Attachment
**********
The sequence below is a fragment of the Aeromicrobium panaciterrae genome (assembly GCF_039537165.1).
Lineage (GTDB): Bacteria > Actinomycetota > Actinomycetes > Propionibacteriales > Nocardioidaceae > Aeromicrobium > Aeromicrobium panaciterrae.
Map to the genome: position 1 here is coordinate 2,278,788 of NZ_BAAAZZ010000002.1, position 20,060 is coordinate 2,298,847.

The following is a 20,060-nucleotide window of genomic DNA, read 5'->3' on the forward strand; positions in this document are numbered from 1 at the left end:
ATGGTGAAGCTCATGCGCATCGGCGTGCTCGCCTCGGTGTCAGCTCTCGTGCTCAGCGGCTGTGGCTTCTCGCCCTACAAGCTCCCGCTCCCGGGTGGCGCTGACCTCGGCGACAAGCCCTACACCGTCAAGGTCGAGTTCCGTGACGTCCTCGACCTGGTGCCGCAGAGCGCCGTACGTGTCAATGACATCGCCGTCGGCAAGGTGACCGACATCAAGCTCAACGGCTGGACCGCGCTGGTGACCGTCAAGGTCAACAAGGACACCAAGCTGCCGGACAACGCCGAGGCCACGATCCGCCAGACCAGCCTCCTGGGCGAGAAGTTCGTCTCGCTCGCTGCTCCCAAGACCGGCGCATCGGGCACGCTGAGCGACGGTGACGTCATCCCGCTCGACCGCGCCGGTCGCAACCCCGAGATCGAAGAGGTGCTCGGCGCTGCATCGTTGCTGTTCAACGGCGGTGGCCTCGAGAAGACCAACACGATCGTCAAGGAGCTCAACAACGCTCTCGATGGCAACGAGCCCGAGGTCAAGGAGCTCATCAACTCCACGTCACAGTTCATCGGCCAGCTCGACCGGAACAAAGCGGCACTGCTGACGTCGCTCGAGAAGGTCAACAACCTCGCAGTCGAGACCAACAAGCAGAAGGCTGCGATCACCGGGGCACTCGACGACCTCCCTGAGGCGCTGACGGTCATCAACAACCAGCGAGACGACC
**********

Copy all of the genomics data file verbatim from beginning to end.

The sequence below is a fragment of the Aeromicrobium panaciterrae genome (assembly GCF_039537165.1).
Lineage (GTDB): Bacteria > Actinomycetota > Actinomycetes > Propionibacteriales > Nocardioidaceae > Aeromicrobium > Aeromicrobium panaciterrae.
Map to the genome: position 1 here is coordinate 2,278,788 of NZ_BAAAZZ010000002.1, position 20,060 is coordinate 2,298,847.

The following is a 20,060-nucleotide window of genomic DNA, read 5'->3' on the forward strand; positions in this document are numbered from 1 at the left end:
ATGGTGAAGCTCATGCGCATCGGCGTGCTCGCCTCGGTGTCAGCTCTCGTGCTCAGCGGCTGTGGCTTCTCGCCCTACAAGCTCCCGCTCCCGGGTGGCGCTGACCTCGGCGACAAGCCCTACACCGTCAAGGTCGAGTTCCGTGACGTCCTCGACCTGGTGCCGCAGAGCGCCGTACGTGTCAATGACATCGCCGTCGGCAAGGTGACCGACATCAAGCTCAACGGCTGGACCGCGCTGGTGACCGTCAAGGTCAACAAGGACACCAAGCTGCCGGACAACGCCGAGGCCACGATCCGCCAGACCAGCCTCCTGGGCGAGAAGTTCGTCTCGCTCGCTGCTCCCAAGACCGGCGCATCGGGCACGCTGAGCGACGGTGACGTCATCCCGCTCGACCGCGCCGGTCGCAACCCCGAGATCGAAGAGGTGCTCGGCGCTGCATCGTTGCTGTTCAACGGCGGTGGCCTCGAGAAGACCAACACGATCGTCAAGGAGCTCAACAACGCTCTCGATGGCAACGAGCCCGAGGTCAAGGAGCTCATCAACTCCACGTCACAGTTCATCGGCCAGCTCGACCGGAACAAAGCGGCACTGCTGACGTCGCTCGAGAAGGTCAACAACCTCGCAGTCGAGACCAACAAGCAGAAGGCTGCGATCACCGGGGCACTCGACGACCTCCCTGAGGCGCTGACGGTCATCAACAACCAGCGAGACGACC